Robot Risk Assessment

FANUC R2000ib 125L R30ia Motoman MA1400 FANUC M710ic 50 Motoman HP6 NX100 FANUC Arcmate 120ic
Conducting risk assessments is vital to ensuring a safe work environment for your employees. In manufacturing risk assessments are used to identify potential hazards in relation to machinery or processes. By identifying possible risks, companies can eliminate or reduce them before they cause any harm. Risk assessments should cover potential hazards, the severity of those hazards, frequency of exposure to hazards, and actions that can be taken to reduce or avoid potential safety issues.

A risk assessment should be one of the first steps completed before implementing an industrial robot. Industrial robots provide many benefits to manufacturing, but it is not without some risk as they are a major piece of machinery. Fortunately, conducting a proper risk assessment prior to installation can ensure safe worker and robot cohabitation on production floors. Not only is conducting a robot risk assessment important, but it is mandatory according to the major robotic safety standards. The Robotic Industry Association (RIA), American National Standards Institute (ANSI), Occupational Safety and Health Administration (OSHA), and the International Organization for Standards (ISO) all require risk assessments prior to installing an industrial robot. Each of these robot safety regulators provide a set of guidelines for completing a risk assessment. Some of the main ones to follow include ANSI/RIA R15.06-1999, ANSI B11 TR3, ISO 1412 (EN 1050), and OSHA 3071.

Conducting a robot risk assessment is key for achieving a safe work environment. Robot users should not only identify potential hazards, but also any limitations of the articulated robot. For instance, a risk assessment will determine if the FANUC M-20ia has the proper payload capacity for an automated material handling application. Too little of a payload capacity could cause the M20ia to fail while lifting heavy workpieces, potentially causing harm to the workers or robot itself. It is important to evaluate the robot’s work area and location during a risk assessment to ensure it has sufficient workspace. The Motoman MA3100 is an extended reach robot that has larger work envelope than a standard reach robot. A risk assessment will allow users to evaluate and properly plan the workspace to ensure there is no interference with workers or peripherals.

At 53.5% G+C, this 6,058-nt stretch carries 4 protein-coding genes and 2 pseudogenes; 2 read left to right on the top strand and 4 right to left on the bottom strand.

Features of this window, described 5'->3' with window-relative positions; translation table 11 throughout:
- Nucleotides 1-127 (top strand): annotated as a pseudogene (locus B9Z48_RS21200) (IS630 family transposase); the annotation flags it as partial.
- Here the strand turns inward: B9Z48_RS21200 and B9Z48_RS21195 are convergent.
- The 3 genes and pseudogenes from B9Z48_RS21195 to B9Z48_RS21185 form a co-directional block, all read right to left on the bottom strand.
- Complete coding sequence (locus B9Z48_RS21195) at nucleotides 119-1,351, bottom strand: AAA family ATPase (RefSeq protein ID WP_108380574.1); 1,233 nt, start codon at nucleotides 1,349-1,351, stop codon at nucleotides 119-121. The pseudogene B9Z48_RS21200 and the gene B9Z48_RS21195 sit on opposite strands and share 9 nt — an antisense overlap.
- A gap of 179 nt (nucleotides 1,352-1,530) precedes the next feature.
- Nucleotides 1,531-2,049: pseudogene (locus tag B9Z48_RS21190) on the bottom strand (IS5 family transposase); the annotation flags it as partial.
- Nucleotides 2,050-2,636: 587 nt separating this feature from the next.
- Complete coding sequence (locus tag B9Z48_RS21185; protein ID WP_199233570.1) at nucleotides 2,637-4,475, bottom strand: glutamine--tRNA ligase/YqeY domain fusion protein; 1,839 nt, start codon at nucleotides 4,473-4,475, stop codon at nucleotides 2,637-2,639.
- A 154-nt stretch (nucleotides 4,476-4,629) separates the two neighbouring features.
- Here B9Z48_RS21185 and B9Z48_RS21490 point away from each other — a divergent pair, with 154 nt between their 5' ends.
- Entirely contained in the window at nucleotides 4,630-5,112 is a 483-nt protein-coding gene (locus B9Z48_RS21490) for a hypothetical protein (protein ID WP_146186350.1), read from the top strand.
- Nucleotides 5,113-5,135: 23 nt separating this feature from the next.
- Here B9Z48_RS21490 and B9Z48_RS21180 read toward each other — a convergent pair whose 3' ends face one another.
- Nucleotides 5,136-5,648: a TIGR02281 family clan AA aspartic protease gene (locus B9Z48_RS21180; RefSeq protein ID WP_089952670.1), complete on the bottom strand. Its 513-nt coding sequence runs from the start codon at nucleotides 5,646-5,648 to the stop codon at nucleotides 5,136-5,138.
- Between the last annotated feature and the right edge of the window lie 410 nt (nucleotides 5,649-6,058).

Risk assessments will also help determine what safety devices should be integrated with your robotic system. Devices to alert workers of potential dangers, those that keep workers away from six axis robots while operating, and those to stop robots in the event of an emergency should all be considered. If during a risk assessment a hazard is identified, users should determine safeguarding measures to be implemented in order to reduce or eliminate the risk of the hazard.

While risk assessments are required for implementing robotic automation, they should also be conducted routinely after a robot has been installed and running. Regulations, manufacturing processes, and technology are always changing. Routine risk assessments allow robot users to stay on top of changes and catch any new potential hazards. Robot users are able to evaluate the robot status and potential maintenance needs before any issues arise. This ensures the work environment will remain safe.

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